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Pharmacology of CCKRs and SAR studies of peptidic analog ligands.

Authors
Type
Published Article
Journal
Current Topics in Medicinal Chemistry
Publisher
Bentham Science
Publication Date
Jun 25, 2007
Volume
7
Issue
12
Pages
1173–1179
Identifiers
DOI: 10.2174/156802607780960447
PMID: 17584139
Source
USPC - SET - SVS
License
White

Abstract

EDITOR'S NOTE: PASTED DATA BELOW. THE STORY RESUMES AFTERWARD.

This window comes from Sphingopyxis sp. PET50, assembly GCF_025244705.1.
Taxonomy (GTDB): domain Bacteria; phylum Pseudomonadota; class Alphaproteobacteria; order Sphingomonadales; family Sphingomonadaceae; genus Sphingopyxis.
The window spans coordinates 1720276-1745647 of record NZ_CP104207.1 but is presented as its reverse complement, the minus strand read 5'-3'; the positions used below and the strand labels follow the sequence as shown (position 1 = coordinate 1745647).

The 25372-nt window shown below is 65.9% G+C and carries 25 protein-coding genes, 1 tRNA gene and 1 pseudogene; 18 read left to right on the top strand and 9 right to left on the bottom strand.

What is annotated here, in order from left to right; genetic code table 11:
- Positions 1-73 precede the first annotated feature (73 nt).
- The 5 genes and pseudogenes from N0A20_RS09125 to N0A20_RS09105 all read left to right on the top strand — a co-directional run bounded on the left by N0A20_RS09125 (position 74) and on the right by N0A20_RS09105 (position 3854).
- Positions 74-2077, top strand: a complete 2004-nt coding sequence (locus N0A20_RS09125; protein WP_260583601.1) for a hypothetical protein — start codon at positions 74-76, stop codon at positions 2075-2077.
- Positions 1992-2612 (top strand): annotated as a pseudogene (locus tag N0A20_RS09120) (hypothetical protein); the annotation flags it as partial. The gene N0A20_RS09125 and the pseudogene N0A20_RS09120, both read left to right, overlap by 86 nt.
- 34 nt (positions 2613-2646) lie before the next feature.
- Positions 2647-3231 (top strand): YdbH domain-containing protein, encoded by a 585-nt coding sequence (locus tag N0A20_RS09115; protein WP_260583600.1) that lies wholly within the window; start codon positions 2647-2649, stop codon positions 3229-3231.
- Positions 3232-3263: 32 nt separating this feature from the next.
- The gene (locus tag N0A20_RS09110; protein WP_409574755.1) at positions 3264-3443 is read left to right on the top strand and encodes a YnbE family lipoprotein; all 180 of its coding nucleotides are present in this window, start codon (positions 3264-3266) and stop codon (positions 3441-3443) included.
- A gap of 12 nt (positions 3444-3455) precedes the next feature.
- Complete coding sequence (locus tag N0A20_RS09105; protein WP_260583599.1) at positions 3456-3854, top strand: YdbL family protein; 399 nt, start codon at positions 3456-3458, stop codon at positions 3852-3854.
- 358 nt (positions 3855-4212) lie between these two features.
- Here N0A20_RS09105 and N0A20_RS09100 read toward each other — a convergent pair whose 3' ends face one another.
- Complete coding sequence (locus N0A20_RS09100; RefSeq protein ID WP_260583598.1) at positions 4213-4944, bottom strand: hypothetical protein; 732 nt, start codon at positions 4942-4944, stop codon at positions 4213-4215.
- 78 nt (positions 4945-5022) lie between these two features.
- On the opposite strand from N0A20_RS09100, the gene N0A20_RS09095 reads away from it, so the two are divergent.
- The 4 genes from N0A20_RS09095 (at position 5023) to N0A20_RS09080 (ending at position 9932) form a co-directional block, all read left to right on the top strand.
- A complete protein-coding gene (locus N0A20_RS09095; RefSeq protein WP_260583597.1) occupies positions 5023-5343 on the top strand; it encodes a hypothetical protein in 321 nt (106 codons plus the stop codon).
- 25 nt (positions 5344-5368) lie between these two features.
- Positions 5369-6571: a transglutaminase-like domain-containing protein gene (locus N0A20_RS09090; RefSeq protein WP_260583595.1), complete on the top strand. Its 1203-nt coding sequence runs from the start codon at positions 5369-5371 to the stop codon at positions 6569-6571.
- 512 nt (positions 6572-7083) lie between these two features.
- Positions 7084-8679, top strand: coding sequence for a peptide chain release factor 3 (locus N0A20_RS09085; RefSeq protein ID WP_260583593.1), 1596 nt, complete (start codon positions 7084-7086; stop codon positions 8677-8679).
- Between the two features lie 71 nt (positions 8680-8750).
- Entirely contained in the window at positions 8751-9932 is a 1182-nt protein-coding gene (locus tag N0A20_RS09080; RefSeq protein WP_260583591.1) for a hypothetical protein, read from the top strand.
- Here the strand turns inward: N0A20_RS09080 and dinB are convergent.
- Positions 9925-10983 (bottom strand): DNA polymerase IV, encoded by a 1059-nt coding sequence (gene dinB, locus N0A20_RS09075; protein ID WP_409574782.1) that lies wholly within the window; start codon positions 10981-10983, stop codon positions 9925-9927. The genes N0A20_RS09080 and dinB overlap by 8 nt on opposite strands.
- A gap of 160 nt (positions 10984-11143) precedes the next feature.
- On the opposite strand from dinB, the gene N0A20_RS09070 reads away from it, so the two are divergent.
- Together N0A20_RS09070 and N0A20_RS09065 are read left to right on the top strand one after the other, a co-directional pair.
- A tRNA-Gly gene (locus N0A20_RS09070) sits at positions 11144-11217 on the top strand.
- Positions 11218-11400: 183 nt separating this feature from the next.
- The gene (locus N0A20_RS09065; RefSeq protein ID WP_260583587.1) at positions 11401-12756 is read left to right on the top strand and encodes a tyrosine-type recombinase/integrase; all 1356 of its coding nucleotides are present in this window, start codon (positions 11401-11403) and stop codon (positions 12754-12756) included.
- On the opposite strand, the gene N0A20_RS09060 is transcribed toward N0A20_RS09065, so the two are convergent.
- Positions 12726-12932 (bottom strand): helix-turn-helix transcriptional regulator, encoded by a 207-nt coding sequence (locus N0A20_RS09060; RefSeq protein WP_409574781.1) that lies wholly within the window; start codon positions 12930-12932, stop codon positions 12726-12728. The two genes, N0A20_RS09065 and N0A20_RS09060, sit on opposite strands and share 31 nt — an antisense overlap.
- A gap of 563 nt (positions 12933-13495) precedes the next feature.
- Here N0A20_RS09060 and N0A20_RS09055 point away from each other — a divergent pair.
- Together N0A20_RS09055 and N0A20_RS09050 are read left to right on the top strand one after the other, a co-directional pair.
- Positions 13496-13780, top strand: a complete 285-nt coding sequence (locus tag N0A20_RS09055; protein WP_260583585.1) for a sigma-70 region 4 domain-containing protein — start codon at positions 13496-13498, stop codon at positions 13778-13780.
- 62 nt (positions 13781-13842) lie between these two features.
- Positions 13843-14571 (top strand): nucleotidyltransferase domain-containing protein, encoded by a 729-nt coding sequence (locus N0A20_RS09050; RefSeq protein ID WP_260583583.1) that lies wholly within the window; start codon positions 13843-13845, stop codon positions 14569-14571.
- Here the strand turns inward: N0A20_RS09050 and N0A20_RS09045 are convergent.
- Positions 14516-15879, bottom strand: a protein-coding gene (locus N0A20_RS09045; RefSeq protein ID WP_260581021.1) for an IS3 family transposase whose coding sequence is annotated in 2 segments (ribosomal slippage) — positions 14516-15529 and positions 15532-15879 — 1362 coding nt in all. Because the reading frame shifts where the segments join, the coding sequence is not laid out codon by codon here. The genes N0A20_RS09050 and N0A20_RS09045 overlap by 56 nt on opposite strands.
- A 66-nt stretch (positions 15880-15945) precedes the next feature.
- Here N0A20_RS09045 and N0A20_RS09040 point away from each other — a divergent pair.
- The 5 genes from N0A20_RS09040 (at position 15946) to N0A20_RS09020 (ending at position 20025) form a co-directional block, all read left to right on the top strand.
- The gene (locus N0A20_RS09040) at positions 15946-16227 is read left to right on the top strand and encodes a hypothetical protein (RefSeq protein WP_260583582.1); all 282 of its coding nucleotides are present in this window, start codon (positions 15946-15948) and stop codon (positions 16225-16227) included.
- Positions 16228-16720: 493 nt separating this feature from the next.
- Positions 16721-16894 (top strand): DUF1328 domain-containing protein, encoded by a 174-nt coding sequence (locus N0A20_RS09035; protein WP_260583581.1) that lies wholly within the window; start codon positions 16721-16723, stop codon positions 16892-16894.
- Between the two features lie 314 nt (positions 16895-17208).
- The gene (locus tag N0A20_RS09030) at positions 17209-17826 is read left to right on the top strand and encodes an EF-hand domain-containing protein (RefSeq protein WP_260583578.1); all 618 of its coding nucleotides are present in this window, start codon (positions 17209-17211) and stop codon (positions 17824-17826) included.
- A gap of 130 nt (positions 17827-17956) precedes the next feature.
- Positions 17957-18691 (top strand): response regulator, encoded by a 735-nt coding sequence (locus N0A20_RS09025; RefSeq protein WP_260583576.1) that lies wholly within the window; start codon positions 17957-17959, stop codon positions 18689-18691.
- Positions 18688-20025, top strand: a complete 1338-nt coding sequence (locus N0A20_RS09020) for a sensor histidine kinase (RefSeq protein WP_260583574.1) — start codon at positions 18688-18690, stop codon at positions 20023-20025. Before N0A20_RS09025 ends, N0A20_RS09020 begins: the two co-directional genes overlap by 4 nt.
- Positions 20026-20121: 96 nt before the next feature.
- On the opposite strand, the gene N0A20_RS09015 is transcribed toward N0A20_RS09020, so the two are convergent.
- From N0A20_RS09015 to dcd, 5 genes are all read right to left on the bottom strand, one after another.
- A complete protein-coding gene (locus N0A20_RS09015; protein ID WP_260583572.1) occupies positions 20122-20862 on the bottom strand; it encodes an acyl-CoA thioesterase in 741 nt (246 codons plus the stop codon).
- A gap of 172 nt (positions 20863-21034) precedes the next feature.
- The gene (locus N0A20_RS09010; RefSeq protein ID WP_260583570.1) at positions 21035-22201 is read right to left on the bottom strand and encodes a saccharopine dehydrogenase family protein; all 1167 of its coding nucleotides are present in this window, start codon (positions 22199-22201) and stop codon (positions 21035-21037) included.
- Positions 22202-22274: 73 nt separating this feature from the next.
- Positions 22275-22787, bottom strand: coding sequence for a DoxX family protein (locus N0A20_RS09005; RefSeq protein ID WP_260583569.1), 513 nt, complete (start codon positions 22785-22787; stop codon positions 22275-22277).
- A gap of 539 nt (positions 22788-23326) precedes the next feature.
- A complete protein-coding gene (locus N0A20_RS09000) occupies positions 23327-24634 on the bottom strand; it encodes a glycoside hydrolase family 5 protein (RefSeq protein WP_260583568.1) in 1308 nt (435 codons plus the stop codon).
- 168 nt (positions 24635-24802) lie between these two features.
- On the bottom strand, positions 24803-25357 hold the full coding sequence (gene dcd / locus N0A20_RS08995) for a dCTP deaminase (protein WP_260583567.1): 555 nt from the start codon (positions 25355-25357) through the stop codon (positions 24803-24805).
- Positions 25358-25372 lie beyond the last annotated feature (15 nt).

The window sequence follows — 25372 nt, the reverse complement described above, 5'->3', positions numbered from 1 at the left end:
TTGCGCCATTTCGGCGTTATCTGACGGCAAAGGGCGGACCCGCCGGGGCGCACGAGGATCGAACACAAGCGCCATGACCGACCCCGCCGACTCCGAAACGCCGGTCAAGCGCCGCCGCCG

Cholecystokinin (CCK) is a peptide originally discovered in the gastrointestinal tract but also found in high density in the mammalian brain. The C-terminal sulphated octapeptide fragment of cholecystokinin (CCK(8)) constitutes one of the major neuropeptides in the brain. CCK8, interacting with nanomolar affinities with two different receptors designated CCK1 and CCK2, has been shown to be involved in numerous physiological functions and is involved in the modulation/control of multiple central functions. In particular, CCK is involved in the neurobiology of anxiety, depression, psychosis, cognition, nociception and feeding behavior. The functional role of CCK has been facilitated thanks to the development of potent and selective CCK receptor antagonists and agonists. In this review, the strategies followed to design peptidic analog ligands will be reported, as the pharmacology of CCK receptors.

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